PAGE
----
Prognosticating can be risky business, as most columnists know all too well. Still, there is the temptation at the beginning of a new year to predict the outcome of plans and events.
Picking winners and losers on the eve of a new year is an exercise that also has a risky, if not presumptuous, side to it. In Washington-area business circles last year, the big losers suffered only temporary setbacks and some winners may have lost more than they bargained for. Moreover, a long list of unexpected developments that proved troublesome for some chief executives stood out as sobering reminders of Burns' warning about the plans of mice and men.
How could anyone have possibly guessed, for example, that the venerable Woodward & Lothrop Inc. would have been rocked by a bitter takeover fight last year? What indications were there that the normally well-managed American Security Bank would report massive quarterly earnings declines? Who would have predicted that Best Products would come to the end of 1984 in search of yet another reorganization plan that works?
Woodies had been the subject of takeover rumors for years, but no one anticipated a year ago that Washington's biggest department store chain would become the prize in a nasty takeover fight, pitting management against a group of the company's stockholders.
Woodies startled the investment and retail communities last year with an announcement that a New York money manager was behind an attempt to take over the company. Nettled by what it regarded as an unfriendly maneuver by outsiders to seize control, Woodies' management turned to Michigan real estate magnate A. Alfred Taubman, who stepped forward as a "white knight" and bought the department store chain.
There were even fewer clues to American Security's problems when 1984 began. The District's second-largest bank reported last April that profits fell 6.7 percent during the first quarter, and attributed the decline to an increase in problem loans and the rising cost of funds. American Security followed that announcement with a disclosure in July that second-quarter earnings had tumbled 38 percent after a "substantial increase" in problem loans. Third-quarter earnings declined further, plummeting 42 percent. By the time American Security announced in December that it was taking a $37 million charge against earnings to provide for potential loan losses, its reputation had undergone a thorough battering.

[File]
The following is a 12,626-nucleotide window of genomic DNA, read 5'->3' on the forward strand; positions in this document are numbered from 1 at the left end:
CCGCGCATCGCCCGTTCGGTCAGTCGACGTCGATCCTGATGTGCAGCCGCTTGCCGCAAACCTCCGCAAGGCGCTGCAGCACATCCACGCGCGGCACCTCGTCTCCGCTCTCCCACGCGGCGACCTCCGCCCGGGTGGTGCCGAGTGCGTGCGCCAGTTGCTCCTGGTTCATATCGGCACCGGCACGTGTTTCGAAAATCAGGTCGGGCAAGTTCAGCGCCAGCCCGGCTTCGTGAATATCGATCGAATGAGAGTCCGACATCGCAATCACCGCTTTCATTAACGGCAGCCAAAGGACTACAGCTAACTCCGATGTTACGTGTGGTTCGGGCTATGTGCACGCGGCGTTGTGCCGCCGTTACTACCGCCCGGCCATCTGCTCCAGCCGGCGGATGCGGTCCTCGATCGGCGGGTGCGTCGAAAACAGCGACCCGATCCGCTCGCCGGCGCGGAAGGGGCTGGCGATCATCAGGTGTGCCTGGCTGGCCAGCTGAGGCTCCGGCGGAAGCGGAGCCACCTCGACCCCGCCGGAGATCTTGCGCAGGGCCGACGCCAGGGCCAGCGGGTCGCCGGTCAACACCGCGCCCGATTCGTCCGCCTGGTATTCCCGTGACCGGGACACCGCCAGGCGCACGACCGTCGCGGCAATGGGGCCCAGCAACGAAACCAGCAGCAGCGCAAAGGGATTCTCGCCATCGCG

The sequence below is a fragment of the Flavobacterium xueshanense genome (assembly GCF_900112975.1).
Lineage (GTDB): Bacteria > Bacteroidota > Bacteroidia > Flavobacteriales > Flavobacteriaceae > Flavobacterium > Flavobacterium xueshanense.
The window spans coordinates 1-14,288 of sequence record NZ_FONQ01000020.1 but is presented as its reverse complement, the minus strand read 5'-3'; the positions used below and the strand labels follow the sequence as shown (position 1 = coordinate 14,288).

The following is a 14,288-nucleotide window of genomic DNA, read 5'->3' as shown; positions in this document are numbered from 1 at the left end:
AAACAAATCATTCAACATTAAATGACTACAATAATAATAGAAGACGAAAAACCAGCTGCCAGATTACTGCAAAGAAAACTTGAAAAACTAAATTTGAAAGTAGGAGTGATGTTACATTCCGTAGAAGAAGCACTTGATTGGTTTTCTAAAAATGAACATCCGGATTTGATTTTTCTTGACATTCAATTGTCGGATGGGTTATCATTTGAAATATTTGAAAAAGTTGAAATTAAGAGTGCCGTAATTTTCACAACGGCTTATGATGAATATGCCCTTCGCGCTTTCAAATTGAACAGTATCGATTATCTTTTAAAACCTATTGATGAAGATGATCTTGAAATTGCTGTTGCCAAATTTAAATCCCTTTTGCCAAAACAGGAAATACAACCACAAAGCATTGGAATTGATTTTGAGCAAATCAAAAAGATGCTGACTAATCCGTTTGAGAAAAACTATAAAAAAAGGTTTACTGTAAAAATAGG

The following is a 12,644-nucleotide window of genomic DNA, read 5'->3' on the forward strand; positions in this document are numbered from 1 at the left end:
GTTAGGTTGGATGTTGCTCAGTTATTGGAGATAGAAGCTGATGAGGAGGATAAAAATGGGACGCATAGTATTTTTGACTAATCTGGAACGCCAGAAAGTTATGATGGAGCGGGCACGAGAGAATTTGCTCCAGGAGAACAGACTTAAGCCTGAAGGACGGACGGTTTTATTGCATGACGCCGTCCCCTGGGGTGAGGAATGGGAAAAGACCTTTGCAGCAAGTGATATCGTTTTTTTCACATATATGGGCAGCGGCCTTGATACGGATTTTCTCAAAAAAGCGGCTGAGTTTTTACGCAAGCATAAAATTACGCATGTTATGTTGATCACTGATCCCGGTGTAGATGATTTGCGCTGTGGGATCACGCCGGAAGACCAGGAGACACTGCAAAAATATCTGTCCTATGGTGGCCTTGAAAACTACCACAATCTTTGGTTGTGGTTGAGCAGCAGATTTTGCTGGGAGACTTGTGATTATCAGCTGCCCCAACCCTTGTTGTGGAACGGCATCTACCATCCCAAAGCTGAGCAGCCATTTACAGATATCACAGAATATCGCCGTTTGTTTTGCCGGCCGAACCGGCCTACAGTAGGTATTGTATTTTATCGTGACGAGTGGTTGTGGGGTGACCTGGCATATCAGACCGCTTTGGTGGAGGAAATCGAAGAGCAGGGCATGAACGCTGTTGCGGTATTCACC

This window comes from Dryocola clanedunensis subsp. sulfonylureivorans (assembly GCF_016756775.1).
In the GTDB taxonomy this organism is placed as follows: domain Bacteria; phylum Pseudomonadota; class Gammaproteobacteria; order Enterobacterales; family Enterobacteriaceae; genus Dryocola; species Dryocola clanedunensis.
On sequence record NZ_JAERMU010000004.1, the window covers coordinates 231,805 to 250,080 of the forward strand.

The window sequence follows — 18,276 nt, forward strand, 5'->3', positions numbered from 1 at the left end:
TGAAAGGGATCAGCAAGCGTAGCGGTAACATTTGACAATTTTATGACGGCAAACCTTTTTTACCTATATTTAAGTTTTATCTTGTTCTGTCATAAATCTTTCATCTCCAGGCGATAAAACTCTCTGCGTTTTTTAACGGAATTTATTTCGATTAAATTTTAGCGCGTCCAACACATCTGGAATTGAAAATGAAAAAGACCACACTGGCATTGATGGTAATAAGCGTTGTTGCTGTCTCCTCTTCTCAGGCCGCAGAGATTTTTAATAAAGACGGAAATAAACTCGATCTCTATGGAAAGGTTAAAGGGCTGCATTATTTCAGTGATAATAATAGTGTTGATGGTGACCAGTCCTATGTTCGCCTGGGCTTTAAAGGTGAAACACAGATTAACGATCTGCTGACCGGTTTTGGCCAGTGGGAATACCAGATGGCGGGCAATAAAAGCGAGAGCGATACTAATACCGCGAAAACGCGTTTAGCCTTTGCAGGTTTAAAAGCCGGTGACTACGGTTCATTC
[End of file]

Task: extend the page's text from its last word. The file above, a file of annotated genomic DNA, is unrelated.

Analysts a year ago described Best Products' December 1983 sales as disappointing, but few expected then that the Richmond catalogue retailer would project 1984 earnings of less than half the $37 million profit reported last year. If telltale signs that Best was headed for bad times weren't visible a year ago, an analyst's report last March should have been a tip-off. The acquisition of two other catalogue showroom chains -- Basco Inc. and Modern Merchandising -- "put tremendous pressure on Best's people and systems," the report said. The same report suggested that Best was "back on the path again," however.
Even though a major restructuring of the company is in progress, a Best official admitted just before the end of 1984 that he doesn't expect to see improved results before 1986.
"We think the company's projections are quite realistic," said Wheat First Securities' Kenneth M. Gassman Jr., as Best headed into the 1984 Christmas season.
Best's problems and those encountered at Woodies and American Security indicate that management, in each instance, was just as surprised as industry analysts by developments that dogged those companies much of last year. Surely, if management was unable to detect early warning signs of trouble, outsiders couldn't have had a clue. Or, could they?
While it still seems more prudent to avoid prognostications, there were some telltale signs at the end of 1984 that point to the following taking place in 1985:
* The 1984 chain drug store war will appear only as a blip on its balance sheet, as Giant Food Inc. begins another string of quarterly profit increases.
* The D.C. government will attempt to counter criticism of its economic development program by announcing a major marketing campaign to attract business.
* Proponents of coal slurry pipelines for Maryland and Virginia will suffer further setbacks in the states' legislatures.
* And finally, Maryland will pass a regional reciprocal interstate banking law, after considerable haggling over certain provisions of proposed legislation.